ERIC Number: EJ1004046
Record Type: Journal
Publication Date: 2013-Jun
Abstractor: As Provided
Reference Count: 80
Does Vowel Inventory Density Affect Vowel-to-Vowel Coarticulation?
Mok, Peggy P. K.
Language and Speech, v56 n2 p191-209 Jun 2013
This study tests the output constraints hypothesis that languages with a crowded phonemic vowel space would allow less vowel-to-vowel coarticulation than languages with a sparser vowel space to avoid perceptual confusion. Mandarin has fewer vowel phonemes than Cantonese, but their allophonic vowel spaces are similarly crowded. The hypothesis predicts that Mandarin would allow more coarticulation than Cantonese. Eight native speakers of Cantonese and of Beijing Mandarin were recorded saying the target sequences /pV[subscript 1][superscript 1]pV[subscript 2]pV[subscript 3]/ (V = /i a u/) in carrier phrases. F1 and F2 frequencies were measured at vowel edge and midpoint, and were normalized for analyses. The results show that Cantonese and Mandarin do not differ in degree of vowel-to-vowel coarticulation in either F1 or F2. In addition, unstressed vowels exhibit more coarticulation than stressed vowels. Carryover coarticulation exceeds anticipatory coarticulation in both F1 and F2. Unstressed vowels in the carryover position are the most susceptible to coarticulation. The results show that vowel inventory does not predict vowel-to-vowel coarticulation. Fundamental assumptions of the output constraints hypothesis are evaluated to explain its failure in predicting language-specific patterns of vowel-to-vowel coarticulation. The importance of syntagmatic relationships in coarticulation is also discussed. (Contains 1 table and 6 figures.)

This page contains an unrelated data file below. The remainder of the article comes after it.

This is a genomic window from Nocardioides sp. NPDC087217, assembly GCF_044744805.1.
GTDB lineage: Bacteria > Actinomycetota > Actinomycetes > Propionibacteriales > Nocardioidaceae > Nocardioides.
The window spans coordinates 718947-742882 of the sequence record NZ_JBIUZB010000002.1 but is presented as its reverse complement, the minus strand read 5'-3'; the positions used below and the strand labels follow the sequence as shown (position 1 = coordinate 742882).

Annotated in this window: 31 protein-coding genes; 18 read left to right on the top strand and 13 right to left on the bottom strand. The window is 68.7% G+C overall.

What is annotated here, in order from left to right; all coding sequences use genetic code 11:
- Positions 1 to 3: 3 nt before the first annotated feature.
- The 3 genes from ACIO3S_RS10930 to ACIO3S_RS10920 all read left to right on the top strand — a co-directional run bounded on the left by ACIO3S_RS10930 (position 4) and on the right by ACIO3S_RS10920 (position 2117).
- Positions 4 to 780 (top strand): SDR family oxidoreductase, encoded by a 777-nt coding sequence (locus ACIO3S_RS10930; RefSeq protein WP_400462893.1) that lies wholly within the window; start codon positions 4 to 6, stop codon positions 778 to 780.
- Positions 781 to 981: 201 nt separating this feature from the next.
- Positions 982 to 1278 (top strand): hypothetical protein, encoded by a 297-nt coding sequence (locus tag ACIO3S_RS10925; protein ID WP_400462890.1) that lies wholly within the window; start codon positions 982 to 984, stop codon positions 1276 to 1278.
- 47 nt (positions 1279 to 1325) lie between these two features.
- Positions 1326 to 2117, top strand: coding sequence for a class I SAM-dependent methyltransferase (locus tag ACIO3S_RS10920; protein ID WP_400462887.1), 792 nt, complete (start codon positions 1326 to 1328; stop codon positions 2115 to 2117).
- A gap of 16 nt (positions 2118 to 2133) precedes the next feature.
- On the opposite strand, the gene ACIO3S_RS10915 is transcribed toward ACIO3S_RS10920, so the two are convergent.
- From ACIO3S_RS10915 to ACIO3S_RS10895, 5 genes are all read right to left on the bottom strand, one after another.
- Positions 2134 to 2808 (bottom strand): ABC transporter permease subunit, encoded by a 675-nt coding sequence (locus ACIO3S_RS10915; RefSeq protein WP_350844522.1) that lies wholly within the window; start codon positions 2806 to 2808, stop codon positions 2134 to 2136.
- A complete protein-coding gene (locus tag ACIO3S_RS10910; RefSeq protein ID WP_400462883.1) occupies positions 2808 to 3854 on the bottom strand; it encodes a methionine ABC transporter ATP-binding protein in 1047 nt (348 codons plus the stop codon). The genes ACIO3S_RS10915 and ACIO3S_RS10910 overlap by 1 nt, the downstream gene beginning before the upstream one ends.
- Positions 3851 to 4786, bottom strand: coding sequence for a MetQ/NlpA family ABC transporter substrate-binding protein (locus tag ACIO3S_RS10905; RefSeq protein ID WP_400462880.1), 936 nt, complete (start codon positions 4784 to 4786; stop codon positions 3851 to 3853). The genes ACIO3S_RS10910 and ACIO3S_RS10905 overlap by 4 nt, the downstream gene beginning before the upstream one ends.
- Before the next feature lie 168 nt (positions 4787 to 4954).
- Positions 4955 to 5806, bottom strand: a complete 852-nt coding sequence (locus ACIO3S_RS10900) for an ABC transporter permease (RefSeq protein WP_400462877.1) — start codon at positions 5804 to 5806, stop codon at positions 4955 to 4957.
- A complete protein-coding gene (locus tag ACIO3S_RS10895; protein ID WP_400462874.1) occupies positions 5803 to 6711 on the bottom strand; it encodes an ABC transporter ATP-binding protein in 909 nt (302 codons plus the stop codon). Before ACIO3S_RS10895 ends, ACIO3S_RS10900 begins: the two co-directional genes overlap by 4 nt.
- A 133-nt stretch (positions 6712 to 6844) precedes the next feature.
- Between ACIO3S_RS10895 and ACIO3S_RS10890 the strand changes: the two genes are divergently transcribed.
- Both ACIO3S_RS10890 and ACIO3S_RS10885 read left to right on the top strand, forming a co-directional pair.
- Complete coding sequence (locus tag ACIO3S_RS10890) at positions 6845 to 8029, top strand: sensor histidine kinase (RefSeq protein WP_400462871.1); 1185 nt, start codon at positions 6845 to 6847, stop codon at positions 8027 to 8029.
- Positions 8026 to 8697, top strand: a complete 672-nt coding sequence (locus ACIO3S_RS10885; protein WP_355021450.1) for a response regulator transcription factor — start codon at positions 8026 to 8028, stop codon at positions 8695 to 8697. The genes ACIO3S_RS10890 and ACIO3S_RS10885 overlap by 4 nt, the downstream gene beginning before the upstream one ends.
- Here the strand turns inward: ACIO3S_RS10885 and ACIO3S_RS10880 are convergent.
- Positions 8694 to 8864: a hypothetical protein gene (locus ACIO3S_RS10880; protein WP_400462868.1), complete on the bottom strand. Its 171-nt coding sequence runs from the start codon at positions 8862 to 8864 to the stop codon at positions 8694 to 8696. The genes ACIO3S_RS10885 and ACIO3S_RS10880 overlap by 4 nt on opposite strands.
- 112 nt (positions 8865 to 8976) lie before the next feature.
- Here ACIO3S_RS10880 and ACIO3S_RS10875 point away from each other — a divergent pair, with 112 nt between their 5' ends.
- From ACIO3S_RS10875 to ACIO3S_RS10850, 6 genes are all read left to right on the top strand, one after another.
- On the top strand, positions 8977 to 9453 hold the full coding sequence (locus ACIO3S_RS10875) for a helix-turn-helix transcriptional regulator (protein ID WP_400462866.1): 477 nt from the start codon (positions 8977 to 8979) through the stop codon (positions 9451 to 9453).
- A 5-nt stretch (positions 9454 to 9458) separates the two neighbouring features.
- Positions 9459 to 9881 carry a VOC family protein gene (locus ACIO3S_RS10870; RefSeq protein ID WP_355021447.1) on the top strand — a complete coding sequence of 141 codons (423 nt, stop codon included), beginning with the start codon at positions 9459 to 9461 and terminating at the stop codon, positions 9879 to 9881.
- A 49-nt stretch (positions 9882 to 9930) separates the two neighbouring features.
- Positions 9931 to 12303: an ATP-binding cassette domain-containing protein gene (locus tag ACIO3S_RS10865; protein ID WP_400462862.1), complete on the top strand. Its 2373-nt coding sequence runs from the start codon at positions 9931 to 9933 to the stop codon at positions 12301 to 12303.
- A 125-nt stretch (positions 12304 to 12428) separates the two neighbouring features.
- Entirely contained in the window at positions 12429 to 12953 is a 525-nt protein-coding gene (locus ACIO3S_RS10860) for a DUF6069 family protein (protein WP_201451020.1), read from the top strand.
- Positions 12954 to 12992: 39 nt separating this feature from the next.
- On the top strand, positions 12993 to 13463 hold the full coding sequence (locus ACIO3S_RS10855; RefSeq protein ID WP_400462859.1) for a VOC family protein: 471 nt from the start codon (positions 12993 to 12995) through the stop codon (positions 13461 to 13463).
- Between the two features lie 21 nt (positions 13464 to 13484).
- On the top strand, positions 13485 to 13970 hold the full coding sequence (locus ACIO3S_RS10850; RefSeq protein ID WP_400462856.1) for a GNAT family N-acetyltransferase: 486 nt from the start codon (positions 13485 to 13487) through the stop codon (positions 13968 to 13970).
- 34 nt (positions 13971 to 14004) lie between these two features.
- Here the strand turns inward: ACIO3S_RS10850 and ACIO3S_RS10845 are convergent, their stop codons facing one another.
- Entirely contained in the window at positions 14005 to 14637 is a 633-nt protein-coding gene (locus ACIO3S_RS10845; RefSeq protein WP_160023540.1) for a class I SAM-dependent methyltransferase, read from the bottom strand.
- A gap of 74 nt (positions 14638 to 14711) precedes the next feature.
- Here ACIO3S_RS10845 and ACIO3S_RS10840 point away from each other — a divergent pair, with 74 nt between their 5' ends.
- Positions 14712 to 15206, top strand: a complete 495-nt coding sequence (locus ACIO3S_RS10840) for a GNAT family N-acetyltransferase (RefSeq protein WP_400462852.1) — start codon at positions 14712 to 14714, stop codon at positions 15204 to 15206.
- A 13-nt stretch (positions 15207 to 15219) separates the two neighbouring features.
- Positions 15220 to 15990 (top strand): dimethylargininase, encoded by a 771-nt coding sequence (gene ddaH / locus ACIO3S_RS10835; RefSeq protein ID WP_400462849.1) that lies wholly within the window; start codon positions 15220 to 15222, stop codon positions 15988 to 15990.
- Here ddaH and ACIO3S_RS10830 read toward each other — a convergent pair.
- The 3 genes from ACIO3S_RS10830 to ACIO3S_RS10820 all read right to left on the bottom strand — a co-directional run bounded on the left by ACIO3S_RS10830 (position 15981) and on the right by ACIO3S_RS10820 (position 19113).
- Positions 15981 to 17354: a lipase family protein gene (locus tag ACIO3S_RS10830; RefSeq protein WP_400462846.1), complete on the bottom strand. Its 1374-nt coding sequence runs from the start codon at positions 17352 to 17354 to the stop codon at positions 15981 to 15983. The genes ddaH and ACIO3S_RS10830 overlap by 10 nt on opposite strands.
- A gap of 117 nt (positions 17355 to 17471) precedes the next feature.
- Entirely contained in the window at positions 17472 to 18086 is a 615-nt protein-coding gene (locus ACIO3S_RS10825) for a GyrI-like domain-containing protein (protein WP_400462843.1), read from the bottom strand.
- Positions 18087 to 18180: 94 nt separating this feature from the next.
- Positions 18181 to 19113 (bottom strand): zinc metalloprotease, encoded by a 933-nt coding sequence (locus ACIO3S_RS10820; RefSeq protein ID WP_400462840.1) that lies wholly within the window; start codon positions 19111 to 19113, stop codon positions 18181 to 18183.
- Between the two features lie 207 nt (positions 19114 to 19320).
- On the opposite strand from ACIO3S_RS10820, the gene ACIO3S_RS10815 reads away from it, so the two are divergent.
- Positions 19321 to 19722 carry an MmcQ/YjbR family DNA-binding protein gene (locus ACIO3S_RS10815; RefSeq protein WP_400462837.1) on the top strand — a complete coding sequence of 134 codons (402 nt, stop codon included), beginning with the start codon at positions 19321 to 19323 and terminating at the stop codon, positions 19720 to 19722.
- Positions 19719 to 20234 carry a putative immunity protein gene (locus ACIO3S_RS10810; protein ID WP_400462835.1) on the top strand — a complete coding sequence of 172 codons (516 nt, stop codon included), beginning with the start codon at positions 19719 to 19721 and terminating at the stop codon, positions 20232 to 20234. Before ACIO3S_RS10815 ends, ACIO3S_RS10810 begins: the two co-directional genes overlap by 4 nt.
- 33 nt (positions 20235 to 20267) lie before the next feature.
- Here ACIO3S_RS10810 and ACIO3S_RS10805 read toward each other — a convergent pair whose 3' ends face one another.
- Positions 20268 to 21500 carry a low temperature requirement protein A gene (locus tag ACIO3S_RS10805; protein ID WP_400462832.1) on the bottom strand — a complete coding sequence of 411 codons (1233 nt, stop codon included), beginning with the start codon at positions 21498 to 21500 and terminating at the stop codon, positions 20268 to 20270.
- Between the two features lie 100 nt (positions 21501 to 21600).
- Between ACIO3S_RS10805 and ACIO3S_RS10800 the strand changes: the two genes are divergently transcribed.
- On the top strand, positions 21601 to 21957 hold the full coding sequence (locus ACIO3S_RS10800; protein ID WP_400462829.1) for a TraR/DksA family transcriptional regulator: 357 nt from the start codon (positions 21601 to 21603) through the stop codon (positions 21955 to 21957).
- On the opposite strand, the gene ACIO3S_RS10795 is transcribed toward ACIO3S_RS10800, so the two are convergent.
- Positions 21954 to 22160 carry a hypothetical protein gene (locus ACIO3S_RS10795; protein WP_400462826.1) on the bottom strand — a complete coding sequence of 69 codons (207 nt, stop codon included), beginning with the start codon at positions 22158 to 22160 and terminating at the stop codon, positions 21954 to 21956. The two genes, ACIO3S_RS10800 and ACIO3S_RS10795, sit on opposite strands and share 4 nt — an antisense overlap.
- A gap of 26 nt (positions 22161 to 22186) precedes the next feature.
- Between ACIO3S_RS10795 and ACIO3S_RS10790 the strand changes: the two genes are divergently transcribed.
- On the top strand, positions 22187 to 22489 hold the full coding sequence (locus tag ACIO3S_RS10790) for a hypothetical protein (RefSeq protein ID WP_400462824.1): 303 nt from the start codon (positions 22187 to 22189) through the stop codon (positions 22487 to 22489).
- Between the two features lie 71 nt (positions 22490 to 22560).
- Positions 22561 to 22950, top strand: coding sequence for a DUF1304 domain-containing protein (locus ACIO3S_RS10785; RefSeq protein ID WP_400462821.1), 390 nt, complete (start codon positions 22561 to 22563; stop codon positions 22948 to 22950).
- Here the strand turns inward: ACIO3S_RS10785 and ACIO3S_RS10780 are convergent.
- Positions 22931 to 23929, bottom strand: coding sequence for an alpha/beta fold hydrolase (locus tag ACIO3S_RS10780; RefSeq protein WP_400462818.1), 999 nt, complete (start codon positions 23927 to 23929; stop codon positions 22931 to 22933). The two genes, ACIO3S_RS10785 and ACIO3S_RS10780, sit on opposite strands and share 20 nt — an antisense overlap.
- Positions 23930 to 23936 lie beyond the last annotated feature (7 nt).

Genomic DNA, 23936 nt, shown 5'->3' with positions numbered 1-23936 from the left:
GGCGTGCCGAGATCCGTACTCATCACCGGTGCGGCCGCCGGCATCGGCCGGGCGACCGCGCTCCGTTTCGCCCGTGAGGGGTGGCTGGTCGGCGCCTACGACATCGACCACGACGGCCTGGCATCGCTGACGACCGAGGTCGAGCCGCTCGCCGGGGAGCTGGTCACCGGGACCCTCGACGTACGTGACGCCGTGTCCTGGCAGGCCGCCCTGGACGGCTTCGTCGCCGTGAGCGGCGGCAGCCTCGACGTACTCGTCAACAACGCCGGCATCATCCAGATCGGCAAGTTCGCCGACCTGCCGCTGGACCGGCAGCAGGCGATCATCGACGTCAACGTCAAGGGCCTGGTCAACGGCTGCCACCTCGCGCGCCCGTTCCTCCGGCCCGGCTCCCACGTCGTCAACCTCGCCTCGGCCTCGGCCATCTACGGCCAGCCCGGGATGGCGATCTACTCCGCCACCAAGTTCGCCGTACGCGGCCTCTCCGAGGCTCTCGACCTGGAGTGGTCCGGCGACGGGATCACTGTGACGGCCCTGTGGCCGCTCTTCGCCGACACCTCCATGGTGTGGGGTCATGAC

Descriptors: Vowels, Articulation (Speech), Mandarin Chinese, Sino Tibetan Languages, Context Effect, Suprasegmentals, Syntax, Native Speakers
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Publication Type: Journal Articles; Reports - Research
Education Level: N/A
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